Alumni Theo Crutchley-Mack and Sam Wood have announced a joint exhibition showing new work based in and around Falmouth town.

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In recent months, both artists have been working on small en plein air paintings, used to develop more sustained works, all of which will be exhibited at The Poly, Falmouth, from Tuesday 24 July (including private view on 24th 6-9pm).

Theo graduated from BA(Hons) Drawing, and Sam from BA(Hons) Fine Art, in 2015. Both have since pursued their art full time, with exhibition, prize and residency success.

Theo is currently based in West Wales; he has this year undertaken a 6 week period as Artist in Residence at the abandoned whale station in Grytviken, for the South Georgia Heritage Trust. Sam now lives and exhibits in Newcastle, so it’s great to be able to see work from both artists in Falmouth once again.

The Drawn Exchange: A collaborative project

Alice Howard and Georgia Hunt

Falmouth School of Art student Alice Howard collaborated with her good friend and BA Photography student Georgia Hunt in the development of The Drawn Exchange, an art group involving residents at Abbeyfield Residential Home in Falmouth.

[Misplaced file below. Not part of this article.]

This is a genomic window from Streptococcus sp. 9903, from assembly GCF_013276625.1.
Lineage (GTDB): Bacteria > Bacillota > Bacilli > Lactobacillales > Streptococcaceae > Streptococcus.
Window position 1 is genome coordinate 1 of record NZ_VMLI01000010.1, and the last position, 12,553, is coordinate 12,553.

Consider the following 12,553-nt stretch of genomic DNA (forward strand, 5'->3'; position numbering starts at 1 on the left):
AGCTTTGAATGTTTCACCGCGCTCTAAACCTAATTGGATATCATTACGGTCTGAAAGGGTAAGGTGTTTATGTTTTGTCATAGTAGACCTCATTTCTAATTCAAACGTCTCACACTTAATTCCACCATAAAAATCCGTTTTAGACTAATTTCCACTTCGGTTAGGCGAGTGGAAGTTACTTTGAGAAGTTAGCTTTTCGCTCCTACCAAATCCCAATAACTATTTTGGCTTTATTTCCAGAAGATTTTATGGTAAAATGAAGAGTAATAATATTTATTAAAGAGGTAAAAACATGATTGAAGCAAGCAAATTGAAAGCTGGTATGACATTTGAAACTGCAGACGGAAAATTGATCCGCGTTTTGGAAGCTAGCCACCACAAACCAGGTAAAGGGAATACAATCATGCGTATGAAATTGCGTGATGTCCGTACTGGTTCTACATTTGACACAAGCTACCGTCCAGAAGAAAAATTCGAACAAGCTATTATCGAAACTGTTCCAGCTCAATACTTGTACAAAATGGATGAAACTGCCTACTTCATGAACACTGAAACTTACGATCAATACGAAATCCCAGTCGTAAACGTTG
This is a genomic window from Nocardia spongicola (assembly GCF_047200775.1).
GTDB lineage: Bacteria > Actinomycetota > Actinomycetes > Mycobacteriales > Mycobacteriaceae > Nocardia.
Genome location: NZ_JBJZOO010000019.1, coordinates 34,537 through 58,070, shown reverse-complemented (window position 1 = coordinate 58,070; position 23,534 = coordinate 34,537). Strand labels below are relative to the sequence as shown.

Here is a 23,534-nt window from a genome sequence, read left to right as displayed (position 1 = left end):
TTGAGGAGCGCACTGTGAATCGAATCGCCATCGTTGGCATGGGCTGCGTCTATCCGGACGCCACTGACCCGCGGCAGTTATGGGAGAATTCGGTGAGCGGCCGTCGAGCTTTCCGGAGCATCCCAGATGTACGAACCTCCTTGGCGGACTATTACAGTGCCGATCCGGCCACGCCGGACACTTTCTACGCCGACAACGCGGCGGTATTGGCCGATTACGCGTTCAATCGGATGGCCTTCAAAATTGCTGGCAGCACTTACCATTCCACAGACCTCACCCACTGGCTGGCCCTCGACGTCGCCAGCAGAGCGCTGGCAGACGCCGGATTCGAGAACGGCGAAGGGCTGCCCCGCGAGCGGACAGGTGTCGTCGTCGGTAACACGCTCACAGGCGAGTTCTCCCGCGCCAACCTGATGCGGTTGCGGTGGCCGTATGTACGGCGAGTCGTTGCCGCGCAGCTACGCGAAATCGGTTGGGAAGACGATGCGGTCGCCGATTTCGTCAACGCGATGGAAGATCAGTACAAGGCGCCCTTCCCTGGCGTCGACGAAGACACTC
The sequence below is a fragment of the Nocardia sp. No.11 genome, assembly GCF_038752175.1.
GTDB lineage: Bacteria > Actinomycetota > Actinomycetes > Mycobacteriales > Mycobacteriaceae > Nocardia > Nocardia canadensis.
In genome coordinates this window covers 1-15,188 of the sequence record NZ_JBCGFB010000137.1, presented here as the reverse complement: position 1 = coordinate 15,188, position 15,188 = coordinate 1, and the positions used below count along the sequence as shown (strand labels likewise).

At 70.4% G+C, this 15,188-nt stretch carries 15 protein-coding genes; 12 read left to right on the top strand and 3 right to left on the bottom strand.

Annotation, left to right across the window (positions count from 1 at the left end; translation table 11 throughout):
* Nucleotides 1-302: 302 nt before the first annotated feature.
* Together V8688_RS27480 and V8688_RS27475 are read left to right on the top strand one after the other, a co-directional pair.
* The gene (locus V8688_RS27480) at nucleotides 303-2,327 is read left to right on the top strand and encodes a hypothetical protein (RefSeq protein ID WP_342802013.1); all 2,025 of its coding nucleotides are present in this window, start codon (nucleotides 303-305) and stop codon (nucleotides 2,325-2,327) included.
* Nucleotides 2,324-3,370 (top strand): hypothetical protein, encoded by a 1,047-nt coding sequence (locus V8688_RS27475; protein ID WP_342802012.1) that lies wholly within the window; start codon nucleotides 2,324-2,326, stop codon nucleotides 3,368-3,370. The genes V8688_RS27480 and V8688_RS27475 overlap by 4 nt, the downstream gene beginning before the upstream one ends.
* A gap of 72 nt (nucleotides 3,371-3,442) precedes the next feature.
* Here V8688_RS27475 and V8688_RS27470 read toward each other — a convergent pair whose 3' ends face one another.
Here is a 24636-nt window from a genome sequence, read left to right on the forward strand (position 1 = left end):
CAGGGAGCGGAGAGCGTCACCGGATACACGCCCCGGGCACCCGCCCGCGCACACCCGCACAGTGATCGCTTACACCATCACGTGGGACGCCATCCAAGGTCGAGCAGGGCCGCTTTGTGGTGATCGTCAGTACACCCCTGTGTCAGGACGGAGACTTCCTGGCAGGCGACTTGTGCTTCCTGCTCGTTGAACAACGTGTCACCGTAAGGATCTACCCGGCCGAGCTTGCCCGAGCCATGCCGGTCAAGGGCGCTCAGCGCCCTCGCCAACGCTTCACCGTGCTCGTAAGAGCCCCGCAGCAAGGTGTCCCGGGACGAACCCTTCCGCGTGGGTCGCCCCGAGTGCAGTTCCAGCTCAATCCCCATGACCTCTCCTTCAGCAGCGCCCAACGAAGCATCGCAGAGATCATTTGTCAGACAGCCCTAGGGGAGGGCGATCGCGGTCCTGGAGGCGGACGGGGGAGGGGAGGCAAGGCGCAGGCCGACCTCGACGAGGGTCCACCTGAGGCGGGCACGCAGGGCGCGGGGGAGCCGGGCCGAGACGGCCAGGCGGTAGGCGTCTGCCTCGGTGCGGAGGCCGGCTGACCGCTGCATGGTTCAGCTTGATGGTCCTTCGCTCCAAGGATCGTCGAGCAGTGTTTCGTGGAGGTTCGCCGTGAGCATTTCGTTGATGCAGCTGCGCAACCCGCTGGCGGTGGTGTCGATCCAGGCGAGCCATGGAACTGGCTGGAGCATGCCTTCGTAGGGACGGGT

Georgia, a final year student of BA(Hons) Photography, had wanted to develop a photography workshop with residents after she discovered that some were creating beautiful artistic work in the privacy of their bedrooms. Georgia described as an immense privilege the access she gained to the private world of this community, but her plans soon broadened. She says, ‘The initial plan to begin a photography workshop was scuppered as I saw a greater need to encourage drawing, the most basic yet fundamental form of seeing. The purpose then shifted to center on relationship, the relationships between the residents and their relationship with drawing’. It was here that Alice became involved. A 3rd year student on BA(Hons) Drawing, Alice brought a love of literature and a foundational understanding of drawing, which underpinned the art group model, based on emotional awareness and creative freedom. Similar to the practice of Art Therapy, the emphasis lay in the process of making art. The success was in the quality of relationship as opposed to the final outcomes. The Drawn Exchange was born.

Each week the group got together around the living room table, with materials selected by the residents. The sessions began with an exercise to engage the emotional mind, to invite and express the unseen and then – responding to how they felt – they began to draw. Sometimes they worked with their non-dominant hand to activate the right hemisphere of the brain, to stimulate emotions, to open up a channel for feeling and to encourage emphasis away from the visual aesthetics of the drawing. Georgia says, ‘I think of it as preparing the ground  for further art making to occur, yet it was often the most profound. There is a raw and unknown quality that emerged through the drawings’.